By GAVIN LAPAILLE
Gold Standard Sports Editor
I remember exactly where I was when Mark McGwire broke Roger Maris’ single-season home run record.
Things were different in 1998. I had to watch McGwire’s homer on my parent’s standard definition television like some sort of prehistoric caveman because high definition wouldn’t exist for nearly a decade. I didn’t get an instant alert about the record on my cellphone, because phones weren’t capable of such mechanisms. I couldn’t post my reaction on social media for all of my adoring followers, considering Facebook and Twitter were a long way from taking over the Internet. And perhaps most importantly, I had never heard the phrase “performance-enhancing drugs.”
Back in that glorious summer, naive preteens didn’t choose between Team Edward or Team Jacob. You were either Team Mark or Team Sammy, MLB’s two biggest stars who made the chase for Maris’ record must-see television.
I was a full fledge member of Team Sammy and Sammy Sosa, the flamboyant right-fielder of the Chicago Cubs. I liked Sosa’s flare and his kiss-heart-kiss-heart routine after every home run. He was fun and exciting, complete opposite of the robotic personality I associated with McGwire.
The ‘98 home run chase is one of my first vivid sports memories. While those times have long been tarnished because of the player’s association with steroids, I still smile when I think about the excitement and feelings those two gave me, and the dismay I felt watching the evil McGwire beat Sosa to the record.
Things have been downhill for baseball ever since. Nowadays no one should be surprised to hear of any player facing steroid repercussions, and acronyms like PED and HGH have become more synonymous with the sport than RBI or OBP.
Alex Rodriguez and the Biogenesis scandal might be the biggest black-eye in a series of well-timed left hooks superstar players continue to throw at the MLB. But while Barry Bonds, Roger Clemens and McGwire certainly hurt their personal reputations, the Biogenesis scandal tarnishes the MLB more than it hurts A-Rod.
I applaud baseball’s efforts to clean up the sport. Every year we hear about how stringent the league’s testing policies are, and star players voice their pleasure regarding the emphasis on evening the playing field. That’s a good thing.
By suspending players associated with Biogenesis, MLB has proven their policies aren’t working. The league found enough evidence to link 17 players to the Florida clinic. Of those 17, only three had tested positive under MLB’s tests.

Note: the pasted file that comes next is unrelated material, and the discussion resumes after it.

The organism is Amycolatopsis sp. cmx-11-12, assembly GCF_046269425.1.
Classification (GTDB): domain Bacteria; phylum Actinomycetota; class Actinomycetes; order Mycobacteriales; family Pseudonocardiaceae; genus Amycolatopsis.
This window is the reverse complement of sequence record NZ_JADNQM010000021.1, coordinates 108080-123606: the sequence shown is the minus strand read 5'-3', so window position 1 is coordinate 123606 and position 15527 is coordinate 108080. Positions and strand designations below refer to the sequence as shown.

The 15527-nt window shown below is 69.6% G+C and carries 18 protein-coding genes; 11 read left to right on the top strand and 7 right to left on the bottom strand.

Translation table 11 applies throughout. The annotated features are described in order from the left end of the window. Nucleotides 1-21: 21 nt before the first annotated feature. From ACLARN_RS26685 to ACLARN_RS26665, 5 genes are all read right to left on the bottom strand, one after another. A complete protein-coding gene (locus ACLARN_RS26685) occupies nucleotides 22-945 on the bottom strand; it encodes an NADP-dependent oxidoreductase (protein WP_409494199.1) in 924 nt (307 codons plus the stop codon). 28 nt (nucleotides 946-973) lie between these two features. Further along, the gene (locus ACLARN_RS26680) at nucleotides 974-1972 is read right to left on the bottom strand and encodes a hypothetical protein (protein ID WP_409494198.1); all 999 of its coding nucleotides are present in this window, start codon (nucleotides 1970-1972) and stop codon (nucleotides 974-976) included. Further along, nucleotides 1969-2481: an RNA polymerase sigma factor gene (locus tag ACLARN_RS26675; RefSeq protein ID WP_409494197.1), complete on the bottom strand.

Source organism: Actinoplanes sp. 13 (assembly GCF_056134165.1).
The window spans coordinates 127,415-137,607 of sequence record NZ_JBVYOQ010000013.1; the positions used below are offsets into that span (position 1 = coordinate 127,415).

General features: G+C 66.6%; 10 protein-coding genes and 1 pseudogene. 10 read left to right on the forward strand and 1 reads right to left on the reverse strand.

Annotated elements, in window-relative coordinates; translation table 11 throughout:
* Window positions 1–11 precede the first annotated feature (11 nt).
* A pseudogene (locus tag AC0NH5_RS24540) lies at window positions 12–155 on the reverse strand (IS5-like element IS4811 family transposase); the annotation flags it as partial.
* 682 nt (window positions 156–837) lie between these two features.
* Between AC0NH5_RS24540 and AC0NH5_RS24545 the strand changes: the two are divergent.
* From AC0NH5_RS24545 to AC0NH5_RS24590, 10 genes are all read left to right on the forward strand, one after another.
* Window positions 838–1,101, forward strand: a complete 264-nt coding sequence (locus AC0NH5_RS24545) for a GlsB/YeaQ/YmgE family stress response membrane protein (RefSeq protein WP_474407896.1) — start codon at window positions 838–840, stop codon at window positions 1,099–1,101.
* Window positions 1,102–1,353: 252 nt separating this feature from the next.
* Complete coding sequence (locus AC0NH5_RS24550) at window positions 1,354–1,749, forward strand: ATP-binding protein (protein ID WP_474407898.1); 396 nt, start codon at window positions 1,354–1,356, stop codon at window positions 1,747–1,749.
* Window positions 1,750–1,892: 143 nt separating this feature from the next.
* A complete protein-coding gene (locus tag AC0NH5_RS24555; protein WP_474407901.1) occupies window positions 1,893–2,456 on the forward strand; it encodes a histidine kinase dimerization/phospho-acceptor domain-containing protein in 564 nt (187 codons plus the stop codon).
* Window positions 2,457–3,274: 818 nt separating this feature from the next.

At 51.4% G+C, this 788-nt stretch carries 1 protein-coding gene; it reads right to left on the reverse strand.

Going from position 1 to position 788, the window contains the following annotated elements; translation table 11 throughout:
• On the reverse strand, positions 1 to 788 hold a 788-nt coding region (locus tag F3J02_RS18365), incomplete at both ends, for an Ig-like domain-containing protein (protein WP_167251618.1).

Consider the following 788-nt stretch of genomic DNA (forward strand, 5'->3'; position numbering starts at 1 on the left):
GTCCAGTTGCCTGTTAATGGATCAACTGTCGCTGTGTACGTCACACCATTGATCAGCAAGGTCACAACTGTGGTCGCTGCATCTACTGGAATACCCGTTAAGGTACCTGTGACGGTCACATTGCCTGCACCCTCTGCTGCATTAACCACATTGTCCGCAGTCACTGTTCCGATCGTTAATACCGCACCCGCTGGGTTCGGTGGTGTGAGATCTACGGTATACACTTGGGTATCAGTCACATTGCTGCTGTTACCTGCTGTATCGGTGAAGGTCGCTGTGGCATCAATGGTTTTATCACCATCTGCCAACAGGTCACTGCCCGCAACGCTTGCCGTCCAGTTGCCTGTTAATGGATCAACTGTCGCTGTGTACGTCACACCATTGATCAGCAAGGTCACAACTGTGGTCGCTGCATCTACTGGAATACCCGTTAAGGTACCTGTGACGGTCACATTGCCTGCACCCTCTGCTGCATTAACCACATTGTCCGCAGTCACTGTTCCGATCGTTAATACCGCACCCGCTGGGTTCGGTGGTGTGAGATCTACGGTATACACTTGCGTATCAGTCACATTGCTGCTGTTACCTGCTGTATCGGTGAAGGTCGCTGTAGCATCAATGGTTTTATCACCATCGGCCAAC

Going by that ratio, the MLB is catching less than 20 percent of cheaters with their current system. That’s a far lower success rate than anyone would hope or expect.
I don’t blame Rodriguez for challenging Commissioner Bud Selig and the 211 game suspension he has been handed. The players agreed to more rigorous testing in the new collective bargaining agreement, and Rodriguez has never came up positive. So why should Selig suddenly have the right to suspend him now? Why didn’t baseball’s own tests prove Rodriguez’s guilt?
No one thinks Rodriguez is innocent, but he does have $95 million reasons to fight anyway. I was slightly disappointed the walk-up song for his first at-bat Monday night wasn’t the soulful lyrics “Money, Money, Money, Money, MONEY!” from the O’Jays ‘70s hit song “For the Love of Money.” It’s clear money is the only thing keeping Rodriguez going, and his pursuit is making the game, league and the New York Yankees hostages in the meantime.
If baseball wants this to ever go away, they would hand Rodriguez a check and hope he never comes back. But Selig has bungled this entire ordeal, threatening a lifetime ban he couldn’t justify. A-Rod called the bluff, and now we’re all faced with months of awkwardness as Rodriguez suits up for a team that doesn’t want him in a league that despises everything he represents.
Until then, I refer Selig to the popular clip from “Jerry McGuire” with an excited Tom Cruise yelling to his new client to “Show Me The Money.” That’s Rodriguez’s message, and baseball has no chance to generate anymore feel-good moments like the summer of ’98 until the pony up.